Mercy Hospital plans to rebuild with funds from property sale
By Risa Polansky
Mercy Hospital will replace its 50-year-old facilities using funds from the sale of its 6.7-acre parking lot regardless of what ends up built on the land, Mercy President John Matuska says.
"Over the next 15 years, I'm going to have to spend close to $300 million to replace these facilities," he said. "That's why the land development is so important — it gives us about one-third of the capital we need to do that."
The closing of Mercy's $96 million sale of the lot to Ocean Land, pending since 2004, depends on the Miami City Commission's Dec. 14 ruling on whether to rezone the bayfront property in Coconut Grove to allow Ocean Land and The Related Group to build a three-tower condominium complex, a request denied by Miami's zoning board and planning advisory board in September.
The hospital supports Related's condo proposal. But should rezoning be denied by the commission, Ocean Land still would buy the property and most likely develop an assisted-living facility there, said Mercy publicist Israel Kreps.
Either way, the hospital, built in 1950, will be rebuilt, Mr. Matuska said.
A lack of funds has prohibited improvements, he said, and an additional $2 million it will take to complete the overhaul will "have to come from fundraising, through improving our operating margin and through borrowing."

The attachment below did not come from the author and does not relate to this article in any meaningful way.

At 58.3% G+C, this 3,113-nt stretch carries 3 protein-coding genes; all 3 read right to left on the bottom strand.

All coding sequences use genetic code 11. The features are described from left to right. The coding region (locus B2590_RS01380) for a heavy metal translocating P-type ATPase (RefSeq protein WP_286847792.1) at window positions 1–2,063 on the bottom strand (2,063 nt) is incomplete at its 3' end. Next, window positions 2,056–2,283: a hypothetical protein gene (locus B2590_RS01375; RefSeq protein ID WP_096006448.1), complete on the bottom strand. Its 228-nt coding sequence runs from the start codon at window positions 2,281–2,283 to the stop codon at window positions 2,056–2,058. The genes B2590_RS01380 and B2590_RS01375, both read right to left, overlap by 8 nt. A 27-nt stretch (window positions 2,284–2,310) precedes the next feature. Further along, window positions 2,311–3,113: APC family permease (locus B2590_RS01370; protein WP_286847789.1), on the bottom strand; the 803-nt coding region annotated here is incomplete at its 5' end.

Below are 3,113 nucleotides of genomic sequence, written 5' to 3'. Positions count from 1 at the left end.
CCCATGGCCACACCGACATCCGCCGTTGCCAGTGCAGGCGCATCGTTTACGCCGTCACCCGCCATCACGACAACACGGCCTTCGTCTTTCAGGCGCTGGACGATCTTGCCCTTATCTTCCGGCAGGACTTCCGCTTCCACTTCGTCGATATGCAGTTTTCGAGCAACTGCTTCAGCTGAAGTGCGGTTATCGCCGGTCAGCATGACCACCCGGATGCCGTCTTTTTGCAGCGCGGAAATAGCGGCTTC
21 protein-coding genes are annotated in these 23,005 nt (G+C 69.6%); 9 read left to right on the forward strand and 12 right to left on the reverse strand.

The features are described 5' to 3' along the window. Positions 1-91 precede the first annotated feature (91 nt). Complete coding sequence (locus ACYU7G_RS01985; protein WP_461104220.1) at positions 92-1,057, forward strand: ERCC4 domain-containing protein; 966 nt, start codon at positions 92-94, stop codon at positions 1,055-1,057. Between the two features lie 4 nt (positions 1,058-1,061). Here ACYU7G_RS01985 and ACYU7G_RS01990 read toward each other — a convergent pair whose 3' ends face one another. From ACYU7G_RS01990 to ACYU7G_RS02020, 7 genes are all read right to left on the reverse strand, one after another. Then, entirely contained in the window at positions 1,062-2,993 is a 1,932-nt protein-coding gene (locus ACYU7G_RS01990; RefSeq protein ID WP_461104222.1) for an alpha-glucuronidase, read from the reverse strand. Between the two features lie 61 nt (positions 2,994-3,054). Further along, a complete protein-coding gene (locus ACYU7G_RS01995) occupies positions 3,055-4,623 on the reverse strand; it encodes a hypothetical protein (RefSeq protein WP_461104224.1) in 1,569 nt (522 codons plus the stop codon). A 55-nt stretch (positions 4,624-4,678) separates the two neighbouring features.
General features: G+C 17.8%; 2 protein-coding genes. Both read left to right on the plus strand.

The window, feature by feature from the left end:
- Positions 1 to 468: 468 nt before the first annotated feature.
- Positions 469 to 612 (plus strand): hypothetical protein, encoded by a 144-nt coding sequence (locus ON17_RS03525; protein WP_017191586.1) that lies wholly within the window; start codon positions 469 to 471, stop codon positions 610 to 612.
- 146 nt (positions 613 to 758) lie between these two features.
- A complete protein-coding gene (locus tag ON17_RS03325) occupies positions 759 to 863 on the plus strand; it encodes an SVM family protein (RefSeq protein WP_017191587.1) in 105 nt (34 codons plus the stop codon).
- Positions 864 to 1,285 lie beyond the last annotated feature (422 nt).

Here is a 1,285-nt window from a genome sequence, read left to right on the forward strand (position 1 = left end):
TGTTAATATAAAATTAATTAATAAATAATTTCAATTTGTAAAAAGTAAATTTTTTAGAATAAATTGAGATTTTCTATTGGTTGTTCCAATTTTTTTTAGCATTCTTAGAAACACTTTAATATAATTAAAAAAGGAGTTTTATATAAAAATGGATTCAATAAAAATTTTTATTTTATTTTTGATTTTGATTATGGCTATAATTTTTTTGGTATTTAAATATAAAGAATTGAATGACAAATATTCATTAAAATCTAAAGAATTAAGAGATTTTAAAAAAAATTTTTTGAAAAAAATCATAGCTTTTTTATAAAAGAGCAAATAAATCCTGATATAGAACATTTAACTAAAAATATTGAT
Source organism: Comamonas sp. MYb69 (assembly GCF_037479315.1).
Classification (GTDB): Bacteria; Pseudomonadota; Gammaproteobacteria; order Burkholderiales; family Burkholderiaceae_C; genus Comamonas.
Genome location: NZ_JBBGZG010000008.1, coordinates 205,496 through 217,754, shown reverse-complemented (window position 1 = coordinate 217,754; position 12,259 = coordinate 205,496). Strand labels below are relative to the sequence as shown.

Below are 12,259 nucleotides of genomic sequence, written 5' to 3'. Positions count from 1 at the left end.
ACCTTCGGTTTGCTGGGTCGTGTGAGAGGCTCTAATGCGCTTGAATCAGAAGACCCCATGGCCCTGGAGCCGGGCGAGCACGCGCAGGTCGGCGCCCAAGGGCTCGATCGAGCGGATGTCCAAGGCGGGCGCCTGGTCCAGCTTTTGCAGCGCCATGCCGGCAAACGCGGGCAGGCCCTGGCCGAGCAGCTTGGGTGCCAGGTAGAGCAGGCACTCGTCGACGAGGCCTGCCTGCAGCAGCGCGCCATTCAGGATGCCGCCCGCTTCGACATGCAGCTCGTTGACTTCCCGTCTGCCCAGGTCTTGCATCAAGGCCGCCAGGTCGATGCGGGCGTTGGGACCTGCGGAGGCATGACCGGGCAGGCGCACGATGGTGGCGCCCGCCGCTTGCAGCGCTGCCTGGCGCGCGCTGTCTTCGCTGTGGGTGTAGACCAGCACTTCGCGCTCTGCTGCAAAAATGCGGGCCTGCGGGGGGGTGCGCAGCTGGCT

He said a capital campaign is underway.
"We plan to use the money to replace buildings, stay up to date with technology, recruit the best nurses and physicians and enhance clinical programs," he said.
Renovations to buildings as old as Mercy's would be less cost effective, more time consuming and most likely still not up to technological standards, Mr. Matuska said, so he plans to replace the facilities one at a time.
The hospital is working with a national consulting firm to plan but currently has no concrete strategy, he said.
"All of the facilities that are old are occupied by something. Every one has patient care units," Mr. Matuska said. "First we need to figure out where to put these units, where to move the people. Then we decide which wing to replace first."
Officials will upgrade electrical systems in existing buildings, as it will be four years before a new patient-care center is built, he said.
Mercy has begun expansion of its emergency room, which will have four times as many beds as the current facility as well as a state-of-the-art critical-care system. Three years ago, it opened its Bayside Pavilion complex, which provides state-of-the-art preventative health services and non-invasive surgeries in a luxury setting.
Mr. Matuska said he also plans to use funds generated from the development to expand the hospital's clinical programs. "We're trying to do a lot of sub-specialization," he said. "You don't have a lot of sub-specialists down here."
He hopes to create large teams of doctors, each with its own area of expertise. He also hopes to expand upon Mercy's existing minimally invasive surgery programs.
"My vision is to make Mercy one of the best hospitals in the country. To do that, you have to have a modern facility, state-of-the-art equipment, a top-quality nursing staff and an outstanding medical staff," Mr. Matuska said. "That requires resources."